On January 11*, 1815 a third child was born to a humble textile merchant and his wife in Glasgow. The boy was named John Alexander Macdonald.**Of humble beginnings, he would become the most important figure in Canada’s history.
John was five years old when his father’s business failed, and the family decided to emigrate to the Canadian colonies. They ended up in Kingston, Upper Canada, in what is now Ontario.
His mother tongue was Gaelic, but he also learned English was a successful student and entered into law practice at the tender age of 19.
Becoming quite successful he entered politics in 1844 in the United province of Canada. (Upper and Lower Canada had become united by British Parliamentary Act in 1841 to become Canada West and Canada East in a single legislative assembly. They are now the provinces of Ontario and Quebec)
Elected to the position of Premier of the legislature in 1857, it was a politically unstable time.
Initially not particularly warmed by a greater union of the British colonies north of the US, by 1860, the increasingly savvy politician begins to realize the growing power and influence of the United States and their desire to expand into all of North America.
To protect the colony from such expansion he began a series of conferences with the other colonies, New Brunswick, Prince Edward Island and Nova Scotia.
Eventually the shrewd politician had created the conditions for Confederation, for the new country. On July 1st, 1867 the new country of Canada is declared.
But if it should happen that we should be absorbed in the United States, the name of Canada would be literally forgotten; we should have the State of Ontario, the State of Quebec, the State of Nova Scotia and State of New Brunswick. Every one of the provinces would be a state, but where is the grand, the glorious name of Canada? All I can say is that not with me, or not by the action of my friends, or not by the action of the people of Canada, will such a disaster come upon us. John A. Macdonald campaign speech (1891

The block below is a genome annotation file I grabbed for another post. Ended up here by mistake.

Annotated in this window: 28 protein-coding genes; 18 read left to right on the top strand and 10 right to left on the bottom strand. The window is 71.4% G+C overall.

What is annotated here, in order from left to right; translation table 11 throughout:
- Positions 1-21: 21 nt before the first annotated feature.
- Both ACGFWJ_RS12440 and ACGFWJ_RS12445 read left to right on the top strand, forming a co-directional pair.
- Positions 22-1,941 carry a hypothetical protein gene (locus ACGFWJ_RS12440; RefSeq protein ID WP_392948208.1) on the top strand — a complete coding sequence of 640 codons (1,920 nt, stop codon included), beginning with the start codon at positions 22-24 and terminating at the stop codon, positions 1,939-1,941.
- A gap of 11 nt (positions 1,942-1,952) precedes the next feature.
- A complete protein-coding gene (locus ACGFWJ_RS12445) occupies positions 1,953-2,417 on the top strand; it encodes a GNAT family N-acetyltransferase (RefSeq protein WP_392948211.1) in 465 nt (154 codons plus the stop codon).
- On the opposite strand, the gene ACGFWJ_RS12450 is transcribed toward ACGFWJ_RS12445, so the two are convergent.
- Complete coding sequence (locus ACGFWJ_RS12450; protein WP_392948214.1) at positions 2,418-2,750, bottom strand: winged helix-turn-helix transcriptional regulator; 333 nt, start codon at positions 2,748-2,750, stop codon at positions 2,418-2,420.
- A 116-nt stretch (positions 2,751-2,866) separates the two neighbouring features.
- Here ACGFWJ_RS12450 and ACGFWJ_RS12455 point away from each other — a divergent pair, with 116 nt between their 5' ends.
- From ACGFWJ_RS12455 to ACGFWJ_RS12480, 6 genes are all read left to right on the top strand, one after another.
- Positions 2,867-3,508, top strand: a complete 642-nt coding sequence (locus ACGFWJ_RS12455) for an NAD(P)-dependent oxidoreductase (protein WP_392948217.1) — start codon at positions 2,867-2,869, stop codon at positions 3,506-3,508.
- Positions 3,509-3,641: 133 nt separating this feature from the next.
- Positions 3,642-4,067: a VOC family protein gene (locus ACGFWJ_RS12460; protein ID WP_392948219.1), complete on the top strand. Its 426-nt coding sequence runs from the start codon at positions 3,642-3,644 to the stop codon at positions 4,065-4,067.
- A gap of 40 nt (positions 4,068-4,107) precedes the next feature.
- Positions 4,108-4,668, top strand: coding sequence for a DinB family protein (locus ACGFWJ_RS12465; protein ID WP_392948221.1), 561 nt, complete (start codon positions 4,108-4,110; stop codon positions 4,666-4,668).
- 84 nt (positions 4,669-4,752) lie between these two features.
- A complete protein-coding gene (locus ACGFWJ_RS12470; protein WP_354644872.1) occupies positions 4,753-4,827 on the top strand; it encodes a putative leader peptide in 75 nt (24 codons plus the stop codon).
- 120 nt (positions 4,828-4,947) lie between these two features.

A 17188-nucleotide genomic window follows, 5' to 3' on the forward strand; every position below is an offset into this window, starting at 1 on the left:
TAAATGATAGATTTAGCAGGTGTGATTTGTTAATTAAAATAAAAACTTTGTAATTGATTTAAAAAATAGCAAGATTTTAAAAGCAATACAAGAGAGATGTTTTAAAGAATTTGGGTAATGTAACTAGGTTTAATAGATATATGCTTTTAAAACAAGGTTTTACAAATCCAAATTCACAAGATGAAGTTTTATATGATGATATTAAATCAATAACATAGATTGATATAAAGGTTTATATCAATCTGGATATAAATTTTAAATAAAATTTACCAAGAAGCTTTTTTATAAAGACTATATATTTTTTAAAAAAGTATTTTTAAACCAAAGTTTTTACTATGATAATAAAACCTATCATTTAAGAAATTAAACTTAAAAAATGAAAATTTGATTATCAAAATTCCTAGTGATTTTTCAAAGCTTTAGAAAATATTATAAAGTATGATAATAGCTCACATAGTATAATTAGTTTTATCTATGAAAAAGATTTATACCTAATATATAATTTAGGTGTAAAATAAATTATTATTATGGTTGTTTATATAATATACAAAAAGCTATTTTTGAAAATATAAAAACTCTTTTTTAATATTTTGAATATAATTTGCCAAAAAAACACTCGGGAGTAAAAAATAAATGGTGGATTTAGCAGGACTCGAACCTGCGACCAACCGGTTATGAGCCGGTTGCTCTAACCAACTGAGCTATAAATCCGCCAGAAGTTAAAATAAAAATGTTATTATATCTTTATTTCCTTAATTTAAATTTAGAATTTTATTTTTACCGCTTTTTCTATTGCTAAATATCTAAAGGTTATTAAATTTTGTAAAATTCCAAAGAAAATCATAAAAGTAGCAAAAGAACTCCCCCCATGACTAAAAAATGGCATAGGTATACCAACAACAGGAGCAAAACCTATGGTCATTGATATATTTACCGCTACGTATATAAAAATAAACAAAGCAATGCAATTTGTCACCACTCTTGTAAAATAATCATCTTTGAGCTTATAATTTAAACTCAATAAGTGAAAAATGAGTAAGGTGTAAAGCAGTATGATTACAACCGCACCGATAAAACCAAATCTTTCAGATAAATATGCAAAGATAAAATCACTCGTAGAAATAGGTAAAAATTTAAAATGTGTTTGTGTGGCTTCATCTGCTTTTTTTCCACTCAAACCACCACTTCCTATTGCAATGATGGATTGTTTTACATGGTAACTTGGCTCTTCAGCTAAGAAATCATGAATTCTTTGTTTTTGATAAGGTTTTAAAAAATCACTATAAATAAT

Sir John A Macdonald then became the Prime Minister. During his leadership he succeeded in expanding the borders from sea to sea to sea, enabled the building of a railway to united the country, created the NorthWest Mounted Police which established the order of law across the country preventing a “wild west” type of situation as was the case in the US.
His political career was certainly not without great controversy, including financial scandal, and the heavy criticism surrounding the hanging of Metis leader Louis Riel. In spite of those and other controversies, he is clearly viewed today as the architect of the country and as the “Father of Confederation”
If I had influence over the minds of the people of Canada, any power over their intellect, I would leave them this legacy: ‘Whatever you do, adhere to the Union. We are a great country, and shall become one of the greatest in the universe if we preserve it; we shall sink into insignificance and adversity if we suffer it to be broken.’ Sir John A Macdonald
*January 11 is considered the official birthdate as recorded by his father, although a Parish record reads “Glasgow, January 1815: Hugh McDonald Agent & Helen Shaw- a law(ful) Son John Alexander born 10th, Witn (witnesses) Donald and James McDonald
**The spelling of the last name seems possibly to have changed somewhere along the line from McDonald to Macdonald
Additional information- sources